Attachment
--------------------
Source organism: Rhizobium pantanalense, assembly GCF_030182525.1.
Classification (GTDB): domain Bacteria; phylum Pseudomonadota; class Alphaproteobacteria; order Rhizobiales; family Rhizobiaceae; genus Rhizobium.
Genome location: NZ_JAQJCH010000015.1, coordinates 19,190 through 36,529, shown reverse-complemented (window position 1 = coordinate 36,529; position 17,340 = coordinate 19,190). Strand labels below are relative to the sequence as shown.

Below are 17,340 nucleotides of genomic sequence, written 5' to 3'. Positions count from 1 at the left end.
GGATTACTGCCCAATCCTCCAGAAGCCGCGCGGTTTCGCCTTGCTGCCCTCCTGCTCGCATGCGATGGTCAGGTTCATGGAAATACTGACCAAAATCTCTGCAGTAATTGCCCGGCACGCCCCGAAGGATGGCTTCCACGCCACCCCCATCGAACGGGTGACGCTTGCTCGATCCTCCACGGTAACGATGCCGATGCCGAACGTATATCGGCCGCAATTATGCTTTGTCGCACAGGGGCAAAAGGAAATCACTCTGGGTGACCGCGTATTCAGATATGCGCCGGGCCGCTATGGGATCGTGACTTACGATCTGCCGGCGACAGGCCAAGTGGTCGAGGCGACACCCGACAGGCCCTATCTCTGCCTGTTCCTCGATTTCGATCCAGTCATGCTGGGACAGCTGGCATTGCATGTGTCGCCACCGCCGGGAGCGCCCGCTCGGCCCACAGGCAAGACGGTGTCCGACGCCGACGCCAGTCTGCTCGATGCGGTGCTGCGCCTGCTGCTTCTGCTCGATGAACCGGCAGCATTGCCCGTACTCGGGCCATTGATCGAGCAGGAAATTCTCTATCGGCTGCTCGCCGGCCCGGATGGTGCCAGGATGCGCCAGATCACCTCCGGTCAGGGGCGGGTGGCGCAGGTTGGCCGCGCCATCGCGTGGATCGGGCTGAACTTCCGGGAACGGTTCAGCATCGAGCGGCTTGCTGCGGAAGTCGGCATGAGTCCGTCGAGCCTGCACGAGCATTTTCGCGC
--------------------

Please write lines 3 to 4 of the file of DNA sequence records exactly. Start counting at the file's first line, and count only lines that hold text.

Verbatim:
Genome location: NZ_JAQJCH010000015.1, coordinates 19,190 through 36,529, shown reverse-complemented (window position 1 = coordinate 36,529; position 17,340 = coordinate 19,190). Strand labels below are relative to the sequence as shown.

Below are 17,340 nucleotides of genomic sequence, written 5' to 3'. Positions count from 1 at the left end.